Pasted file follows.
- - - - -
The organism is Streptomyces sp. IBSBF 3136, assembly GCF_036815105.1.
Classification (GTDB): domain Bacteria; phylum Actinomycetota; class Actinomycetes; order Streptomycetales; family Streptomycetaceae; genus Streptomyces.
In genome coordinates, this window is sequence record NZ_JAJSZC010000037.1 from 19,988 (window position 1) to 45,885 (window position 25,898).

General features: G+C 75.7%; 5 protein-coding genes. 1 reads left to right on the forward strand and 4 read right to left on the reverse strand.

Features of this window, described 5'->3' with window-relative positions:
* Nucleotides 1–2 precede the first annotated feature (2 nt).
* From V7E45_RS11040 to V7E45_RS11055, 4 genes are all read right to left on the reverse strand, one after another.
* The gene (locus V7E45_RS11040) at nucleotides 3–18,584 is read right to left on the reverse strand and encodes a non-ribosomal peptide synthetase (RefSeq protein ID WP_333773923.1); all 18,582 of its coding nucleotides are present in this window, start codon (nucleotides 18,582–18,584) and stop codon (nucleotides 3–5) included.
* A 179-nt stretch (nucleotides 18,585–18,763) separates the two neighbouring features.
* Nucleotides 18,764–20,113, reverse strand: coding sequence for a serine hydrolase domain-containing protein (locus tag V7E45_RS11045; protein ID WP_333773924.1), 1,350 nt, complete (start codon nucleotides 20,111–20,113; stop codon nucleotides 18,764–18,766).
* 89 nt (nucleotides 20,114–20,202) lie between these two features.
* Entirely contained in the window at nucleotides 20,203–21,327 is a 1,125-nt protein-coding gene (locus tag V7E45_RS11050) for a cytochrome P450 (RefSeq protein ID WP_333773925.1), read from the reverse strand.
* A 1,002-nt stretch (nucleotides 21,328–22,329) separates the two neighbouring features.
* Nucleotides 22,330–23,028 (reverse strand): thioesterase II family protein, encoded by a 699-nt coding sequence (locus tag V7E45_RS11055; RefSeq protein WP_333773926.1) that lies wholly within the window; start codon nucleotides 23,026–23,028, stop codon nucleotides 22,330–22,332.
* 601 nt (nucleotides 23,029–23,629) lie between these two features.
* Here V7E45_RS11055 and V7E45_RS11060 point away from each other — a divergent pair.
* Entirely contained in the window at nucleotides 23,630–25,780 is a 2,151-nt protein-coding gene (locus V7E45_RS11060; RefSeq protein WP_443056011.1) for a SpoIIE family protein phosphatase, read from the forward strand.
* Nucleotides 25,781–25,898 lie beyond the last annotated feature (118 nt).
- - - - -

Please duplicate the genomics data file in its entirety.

The organism is Streptomyces sp. IBSBF 3136, assembly GCF_036815105.1.
Classification (GTDB): domain Bacteria; phylum Actinomycetota; class Actinomycetes; order Streptomycetales; family Streptomycetaceae; genus Streptomyces.
In genome coordinates, this window is sequence record NZ_JAJSZC010000037.1 from 19,988 (window position 1) to 45,885 (window position 25,898).

General features: G+C 75.7%; 5 protein-coding genes. 1 reads left to right on the forward strand and 4 read right to left on the reverse strand.

Features of this window, described 5'->3' with window-relative positions:
* Nucleotides 1–2 precede the first annotated feature (2 nt).
* From V7E45_RS11040 to V7E45_RS11055, 4 genes are all read right to left on the reverse strand, one after another.
* The gene (locus V7E45_RS11040) at nucleotides 3–18,584 is read right to left on the reverse strand and encodes a non-ribosomal peptide synthetase (RefSeq protein ID WP_333773923.1); all 18,582 of its coding nucleotides are present in this window, start codon (nucleotides 18,582–18,584) and stop codon (nucleotides 3–5) included.
* A 179-nt stretch (nucleotides 18,585–18,763) separates the two neighbouring features.
* Nucleotides 18,764–20,113, reverse strand: coding sequence for a serine hydrolase domain-containing protein (locus tag V7E45_RS11045; protein ID WP_333773924.1), 1,350 nt, complete (start codon nucleotides 20,111–20,113; stop codon nucleotides 18,764–18,766).
* 89 nt (nucleotides 20,114–20,202) lie between these two features.
* Entirely contained in the window at nucleotides 20,203–21,327 is a 1,125-nt protein-coding gene (locus tag V7E45_RS11050) for a cytochrome P450 (RefSeq protein ID WP_333773925.1), read from the reverse strand.
* A 1,002-nt stretch (nucleotides 21,328–22,329) separates the two neighbouring features.
* Nucleotides 22,330–23,028 (reverse strand): thioesterase II family protein, encoded by a 699-nt coding sequence (locus tag V7E45_RS11055; RefSeq protein WP_333773926.1) that lies wholly within the window; start codon nucleotides 23,026–23,028, stop codon nucleotides 22,330–22,332.
* 601 nt (nucleotides 23,029–23,629) lie between these two features.
* Here V7E45_RS11055 and V7E45_RS11060 point away from each other — a divergent pair.
* Entirely contained in the window at nucleotides 23,630–25,780 is a 2,151-nt protein-coding gene (locus V7E45_RS11060; RefSeq protein WP_443056011.1) for a SpoIIE family protein phosphatase, read from the forward strand.
* Nucleotides 25,781–25,898 lie beyond the last annotated feature (118 nt).